4) Bicycle parts for sale: Some controls, but not all, will have a basic set of bicycle parts for sale, like tubes, chains, cables, etc.  These parts should be seen as an emergency help only, we are not a regular bicycle shop. All riders are expected to carry with them everything they need to complete the ride. So if you ask us for one spare tube, we will happily sell you one, provided that we have one that fits your bicycle. If you ask for 4 or 5 tubes, as some riders did, we will politely tell you to go to the nearest bike shop. If your bicycle needs unusual parts (for example: specific brake pads for carbon rims), bring your own, don't expect to find spares for sale at controls.

5) Electronic shifting: Many riders were let down by the battery of their electronic shifters. These batteries are simply not designed to last for 1400 km in the cold and rainy LEL weather. If you bring your own charger, you may be able to charge your battery, provided a mains socket is available. If you have no charger, the volunteers will not be able to help you.

6) GPS devices: Do not expect the volunteers to be able to solve any problem with your device. If you need charging and have your own charger, you may be able to use a mains socket. If you have no charger, you will not be able to charge your device.

7) Chain oiling and tyres pumping: Riders are expected to show a minimum of self-sufficiency. If your chain needs oiling, or your tyres need pumping, we will happily lend you a bottle of lube or a proper track pump. Asking volunteers to do it for you is probably asking for too much. Volunteers are very busy at solving other problems. If you feel that you are too tired for using a pump by yourself, consider going to bed for an hour or two.

8) Low spoke count wheels: These wheels are clearly not suitable for a long distance event like LEL. If you  have only 16 spokes and break just one of them, chances are that your bicycle will be unrideable. With a more traditional wheel with 28, 32 or 36 spokes, you can break a spoke a keep riding to the next control. Moreover, low spoke count wheels often have special proprietary spokes, and unless you carry your own spare spokes, no one will be able to fix your wheel at the next control.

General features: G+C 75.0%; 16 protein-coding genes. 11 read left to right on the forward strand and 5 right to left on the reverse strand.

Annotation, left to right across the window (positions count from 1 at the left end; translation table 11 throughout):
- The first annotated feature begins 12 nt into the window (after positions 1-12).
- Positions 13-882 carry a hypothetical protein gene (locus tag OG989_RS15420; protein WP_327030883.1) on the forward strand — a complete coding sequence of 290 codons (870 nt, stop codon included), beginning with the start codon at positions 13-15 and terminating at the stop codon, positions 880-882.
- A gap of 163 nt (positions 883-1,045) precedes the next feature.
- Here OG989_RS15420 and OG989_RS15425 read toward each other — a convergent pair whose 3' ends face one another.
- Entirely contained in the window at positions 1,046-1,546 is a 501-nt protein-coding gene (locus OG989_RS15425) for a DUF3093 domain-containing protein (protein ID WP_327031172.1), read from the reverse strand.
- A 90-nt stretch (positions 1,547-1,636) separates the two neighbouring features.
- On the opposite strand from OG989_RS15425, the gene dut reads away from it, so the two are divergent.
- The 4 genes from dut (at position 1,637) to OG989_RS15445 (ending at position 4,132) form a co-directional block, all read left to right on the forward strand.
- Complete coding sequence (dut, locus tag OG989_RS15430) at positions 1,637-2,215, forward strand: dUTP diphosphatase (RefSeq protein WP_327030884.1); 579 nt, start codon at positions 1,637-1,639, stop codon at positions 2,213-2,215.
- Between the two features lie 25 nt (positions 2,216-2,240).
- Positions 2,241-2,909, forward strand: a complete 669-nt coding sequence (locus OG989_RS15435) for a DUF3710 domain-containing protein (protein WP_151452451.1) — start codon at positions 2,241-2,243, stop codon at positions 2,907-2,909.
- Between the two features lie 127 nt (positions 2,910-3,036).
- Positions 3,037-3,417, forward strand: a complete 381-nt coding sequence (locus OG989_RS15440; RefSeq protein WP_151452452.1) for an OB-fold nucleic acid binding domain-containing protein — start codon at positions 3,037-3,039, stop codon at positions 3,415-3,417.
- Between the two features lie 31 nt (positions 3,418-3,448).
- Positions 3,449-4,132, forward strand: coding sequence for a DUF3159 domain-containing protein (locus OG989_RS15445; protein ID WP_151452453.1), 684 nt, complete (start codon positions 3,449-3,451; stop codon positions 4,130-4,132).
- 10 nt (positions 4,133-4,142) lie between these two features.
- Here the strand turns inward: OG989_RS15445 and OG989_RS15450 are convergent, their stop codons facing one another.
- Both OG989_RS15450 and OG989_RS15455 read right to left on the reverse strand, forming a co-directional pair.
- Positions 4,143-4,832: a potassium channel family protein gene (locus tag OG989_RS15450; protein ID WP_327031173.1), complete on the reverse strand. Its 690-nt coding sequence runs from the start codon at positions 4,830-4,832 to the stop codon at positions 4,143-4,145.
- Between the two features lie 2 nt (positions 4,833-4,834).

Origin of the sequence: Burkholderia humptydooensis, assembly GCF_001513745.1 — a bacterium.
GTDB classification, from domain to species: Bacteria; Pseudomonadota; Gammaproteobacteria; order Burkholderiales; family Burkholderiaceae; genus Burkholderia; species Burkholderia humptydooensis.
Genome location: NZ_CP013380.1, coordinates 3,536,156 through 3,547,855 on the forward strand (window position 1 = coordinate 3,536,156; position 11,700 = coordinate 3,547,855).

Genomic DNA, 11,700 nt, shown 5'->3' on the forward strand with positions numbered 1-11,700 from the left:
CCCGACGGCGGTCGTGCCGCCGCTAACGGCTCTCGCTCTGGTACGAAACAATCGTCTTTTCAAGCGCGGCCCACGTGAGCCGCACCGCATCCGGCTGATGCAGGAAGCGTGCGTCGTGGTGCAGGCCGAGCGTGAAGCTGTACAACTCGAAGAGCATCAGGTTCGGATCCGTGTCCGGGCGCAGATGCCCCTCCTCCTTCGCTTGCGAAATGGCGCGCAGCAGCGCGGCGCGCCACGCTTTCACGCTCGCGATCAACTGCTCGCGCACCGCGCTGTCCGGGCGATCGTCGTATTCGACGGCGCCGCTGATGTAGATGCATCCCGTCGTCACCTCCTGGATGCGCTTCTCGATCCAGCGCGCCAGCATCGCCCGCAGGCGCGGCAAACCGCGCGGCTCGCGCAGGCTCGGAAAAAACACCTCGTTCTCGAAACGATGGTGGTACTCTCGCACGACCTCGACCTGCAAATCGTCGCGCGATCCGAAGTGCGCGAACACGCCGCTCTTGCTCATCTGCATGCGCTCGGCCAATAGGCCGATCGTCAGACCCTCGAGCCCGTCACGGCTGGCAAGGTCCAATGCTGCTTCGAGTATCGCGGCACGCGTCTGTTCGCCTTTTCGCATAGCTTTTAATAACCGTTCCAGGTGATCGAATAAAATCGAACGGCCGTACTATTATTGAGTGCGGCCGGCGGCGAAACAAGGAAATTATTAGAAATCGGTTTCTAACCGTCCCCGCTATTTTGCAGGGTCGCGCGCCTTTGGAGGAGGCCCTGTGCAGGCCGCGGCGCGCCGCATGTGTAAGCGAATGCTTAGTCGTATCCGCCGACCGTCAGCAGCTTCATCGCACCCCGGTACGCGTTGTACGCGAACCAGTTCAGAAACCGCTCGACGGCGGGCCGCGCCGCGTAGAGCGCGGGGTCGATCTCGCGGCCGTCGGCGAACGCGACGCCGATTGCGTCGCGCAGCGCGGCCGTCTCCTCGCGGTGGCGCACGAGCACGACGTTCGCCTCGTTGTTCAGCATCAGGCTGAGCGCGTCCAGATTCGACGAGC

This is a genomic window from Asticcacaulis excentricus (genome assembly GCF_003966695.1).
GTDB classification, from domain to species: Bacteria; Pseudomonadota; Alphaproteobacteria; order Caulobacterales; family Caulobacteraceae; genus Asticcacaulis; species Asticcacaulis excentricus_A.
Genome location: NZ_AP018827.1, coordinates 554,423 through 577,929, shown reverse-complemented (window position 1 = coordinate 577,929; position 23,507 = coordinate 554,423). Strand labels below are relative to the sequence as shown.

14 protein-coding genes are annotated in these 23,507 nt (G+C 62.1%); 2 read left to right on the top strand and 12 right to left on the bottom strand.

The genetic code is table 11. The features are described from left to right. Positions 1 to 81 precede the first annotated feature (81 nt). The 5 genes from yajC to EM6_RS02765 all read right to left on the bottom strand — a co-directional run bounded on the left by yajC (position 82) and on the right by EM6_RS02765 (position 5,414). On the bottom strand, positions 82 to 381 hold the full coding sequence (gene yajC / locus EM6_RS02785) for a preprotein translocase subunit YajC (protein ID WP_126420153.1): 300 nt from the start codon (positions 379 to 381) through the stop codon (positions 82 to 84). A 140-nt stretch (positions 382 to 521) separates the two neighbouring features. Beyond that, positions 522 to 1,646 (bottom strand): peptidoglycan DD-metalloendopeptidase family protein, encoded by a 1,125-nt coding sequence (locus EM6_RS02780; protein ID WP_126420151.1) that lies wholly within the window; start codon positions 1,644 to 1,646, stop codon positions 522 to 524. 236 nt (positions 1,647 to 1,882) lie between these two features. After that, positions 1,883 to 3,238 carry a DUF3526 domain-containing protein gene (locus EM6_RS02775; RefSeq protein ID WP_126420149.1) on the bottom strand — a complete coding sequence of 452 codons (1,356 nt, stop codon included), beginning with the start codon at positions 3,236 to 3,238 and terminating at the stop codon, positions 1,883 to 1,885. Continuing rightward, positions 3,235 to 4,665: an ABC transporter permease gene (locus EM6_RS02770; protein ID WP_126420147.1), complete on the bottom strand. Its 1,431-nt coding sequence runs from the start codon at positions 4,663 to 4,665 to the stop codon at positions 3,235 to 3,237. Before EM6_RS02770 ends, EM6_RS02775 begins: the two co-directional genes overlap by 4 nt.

Alain
Title: Re: Mechanic's advices for the next LEL
Post by: Marmitegeoff on August 10, 2017, 07:50:56 am
Thank you for the pointers.  I would add if you are using special spokes aero direct pull then please consider carrying a couple of each length that you require taped to your bike.

I had 1 rider get a little irate that I could not true a low spoke count wheel when he had broken such a spoke.  I would suggest that 16 spokes is too few to have in a wheel for this event.  This particular wheel had fewer.

Geoff
1 of the mechanics at Spalding
Title: Re: Mechanic's advices for the next LEL
Post by: chrisbainbridge on August 10, 2017, 08:29:16 am
I have no experience of gear or brake cables as i run hydraulic discs for many of the reasons stated.

I do think that you are being unfair to Di2.  This was not arctic weather.  The temperature was in the standard operating temperature for Di2 at all times.  Whilst Yad Moss was cold we did not have ice!

Di2  batteries are rated for 1700km  of normal use at these temperatures.  Batteries of course degrade with time and some of the first generation batteries are possibly at 50% capacity.  However if you do not bring a charger with you and some form of charging then you are an idiot.  The charger weighs a negligible amount and can be used with a 4 AA USB charger pack which could be left in a bag drop if required.  Di2 is almost certainly the very best mechanism for long distance riding as it completely obviates the need for cables, adjustments, etc.  However just like Garmins, mobile phones and other advances it has a learning curve.